As I have mentioned in some recent blogs, I am now immersed in the world of Twitter. The challenge of tweeting is trying to get a message across in 140 characters or less. This is especially difficult when much of your audience does not know your jargon and you need to spell out many of the words to make a coherent point.
At first, I tried to find famous quotes from others about planning or disasters or emergencies and response. I found a few, many of which I had posted earlier in this article on “planning”. But, after a while, I had to challenge myself to come up with some business continuity, emergency response, crisis management, and disaster recovery related tweets of my own.
In this blog, I am simply going to share those tweets that I have come up with so far – and, if I must say so myself, I think a few of them are pretty good for 140 characters or less, but I will let you be the judge of that. I tweet a lot about current events and other topics; this blog only includes general quotes about the field in which we practice. I hope you find one or two you like.
And, if you do like them – re-tweet them. And, please feel free to follow me on Twitter, @jpflach
Joe Flach Tweets from Past Weeks:
Planning ahead is important; practicing ahead is vital. A script w/out rehearsals doesn’t prepare you for opening night.
Knowing how to respond before the disaster strikes saves precious time in figuring out how to respond after it strikes.
Disasters happen. Recoveries have to be orchestrated.
I believe in the power of prayer – except when it comes to business continuity, then I believe in the power of planning.
How you respond to a crisis may adversely impact your company more than the crisis itself. Add Communications & PR teams to your plans.
The disaster that impacts your company may also impact employee’s homes – make sure continuity plans include alternate workforce options.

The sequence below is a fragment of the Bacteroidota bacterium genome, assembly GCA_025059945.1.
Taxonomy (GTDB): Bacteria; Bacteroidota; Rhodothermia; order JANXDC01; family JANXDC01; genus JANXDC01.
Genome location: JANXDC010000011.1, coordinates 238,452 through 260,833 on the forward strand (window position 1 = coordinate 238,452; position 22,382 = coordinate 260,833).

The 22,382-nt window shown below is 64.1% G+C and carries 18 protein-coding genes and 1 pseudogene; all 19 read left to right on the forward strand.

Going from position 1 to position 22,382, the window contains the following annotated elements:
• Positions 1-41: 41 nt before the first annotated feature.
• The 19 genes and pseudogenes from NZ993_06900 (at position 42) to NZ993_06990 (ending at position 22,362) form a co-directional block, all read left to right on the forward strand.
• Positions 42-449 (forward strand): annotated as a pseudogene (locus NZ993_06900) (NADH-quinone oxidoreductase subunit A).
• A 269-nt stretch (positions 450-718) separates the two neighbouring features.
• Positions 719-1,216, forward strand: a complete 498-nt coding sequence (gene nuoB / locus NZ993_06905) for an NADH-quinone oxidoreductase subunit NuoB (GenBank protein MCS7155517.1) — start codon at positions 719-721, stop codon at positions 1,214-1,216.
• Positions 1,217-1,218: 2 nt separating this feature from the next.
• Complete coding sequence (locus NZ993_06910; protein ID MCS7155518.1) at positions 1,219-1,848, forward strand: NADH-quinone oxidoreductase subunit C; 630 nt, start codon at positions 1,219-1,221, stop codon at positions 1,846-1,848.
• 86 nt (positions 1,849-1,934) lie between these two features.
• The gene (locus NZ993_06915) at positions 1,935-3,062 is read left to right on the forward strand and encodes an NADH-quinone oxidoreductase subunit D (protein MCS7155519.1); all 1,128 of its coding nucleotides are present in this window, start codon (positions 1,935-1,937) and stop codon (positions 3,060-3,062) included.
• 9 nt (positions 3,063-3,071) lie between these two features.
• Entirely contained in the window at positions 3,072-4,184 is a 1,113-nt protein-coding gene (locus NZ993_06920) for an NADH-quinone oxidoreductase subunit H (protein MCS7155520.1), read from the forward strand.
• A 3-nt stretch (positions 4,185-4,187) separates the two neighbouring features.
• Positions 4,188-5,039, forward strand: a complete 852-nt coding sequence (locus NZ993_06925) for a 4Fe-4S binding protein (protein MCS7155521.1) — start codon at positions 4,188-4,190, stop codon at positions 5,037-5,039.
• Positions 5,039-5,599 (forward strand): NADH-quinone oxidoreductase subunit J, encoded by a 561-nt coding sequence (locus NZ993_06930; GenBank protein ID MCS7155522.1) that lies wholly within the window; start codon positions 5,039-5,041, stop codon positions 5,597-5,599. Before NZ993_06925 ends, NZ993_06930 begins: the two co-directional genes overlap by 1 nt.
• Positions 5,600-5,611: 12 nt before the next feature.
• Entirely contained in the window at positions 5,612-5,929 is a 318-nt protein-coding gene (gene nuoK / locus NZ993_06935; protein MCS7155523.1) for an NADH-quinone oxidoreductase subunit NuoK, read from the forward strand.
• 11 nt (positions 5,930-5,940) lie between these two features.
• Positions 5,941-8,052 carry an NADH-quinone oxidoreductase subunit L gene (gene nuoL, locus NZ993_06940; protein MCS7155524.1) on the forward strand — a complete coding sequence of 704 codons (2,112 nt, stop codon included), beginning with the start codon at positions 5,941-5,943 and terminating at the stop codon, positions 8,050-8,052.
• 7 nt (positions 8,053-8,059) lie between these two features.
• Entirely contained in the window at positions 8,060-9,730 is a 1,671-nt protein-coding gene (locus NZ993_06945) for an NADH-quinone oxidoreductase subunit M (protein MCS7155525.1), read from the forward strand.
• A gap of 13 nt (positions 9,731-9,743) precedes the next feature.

There r heroes who rush into burning buildings to save ppl and heroes who improve fire prevention and evacuation plans. The latter is easier
If you are not worried about the impacts of a disaster on your company, then who in your company is?
The fear of failing a business continuity test results in masking many a program’s weakness and promoting a false sense of security
It takes 1 to plan, many to be prepared. Train, educate and exercise your programs.
There is no one right way to prepare for a disaster – but, not preparing for one is clearly the wrong way!
There is a thin line between being unprepared for a disaster and being negligent. Don’t put it to the test: be prepared.
When the fire alarm sounds, people do not reach for the “Fire Alarm Response Manual”. Same should be true when you “Declare” a disaster.
If disasters strike when least expected, then make sure you always expect one.
Risk mitigation programs do allow for calculated risks. That is why most cars have only 1 spare tire instead of 4.
Business Continuity Planning is not about preventing any loss following disaster; it is about limiting losses to a defined, acceptable level
The only “failed” emergency response test is one in which you do not discover ways to improve your program
The best way to handle a disaster is to stop it from happening. Create Disaster Prevention and Risk Mitigation Plans.
“The good Lord willing and the creek don’t rise” is a fun colloquial saying and does not a good business continuity plan make.
Continuity Plans are like backup parachutes – hardly ever needed but you don’t want to operate without one.
Many people experiencing a crisis simply freeze because they have not been conditioned how to respond. Break the ice and conduct training.
Incidents become disasters for those who are not prepared.
The only thing worse than having no emergency response plan is thinking you have one when you don’t. Be honest: don’t promote false security
There are more, but I think that is enough for now. Did you find one you like?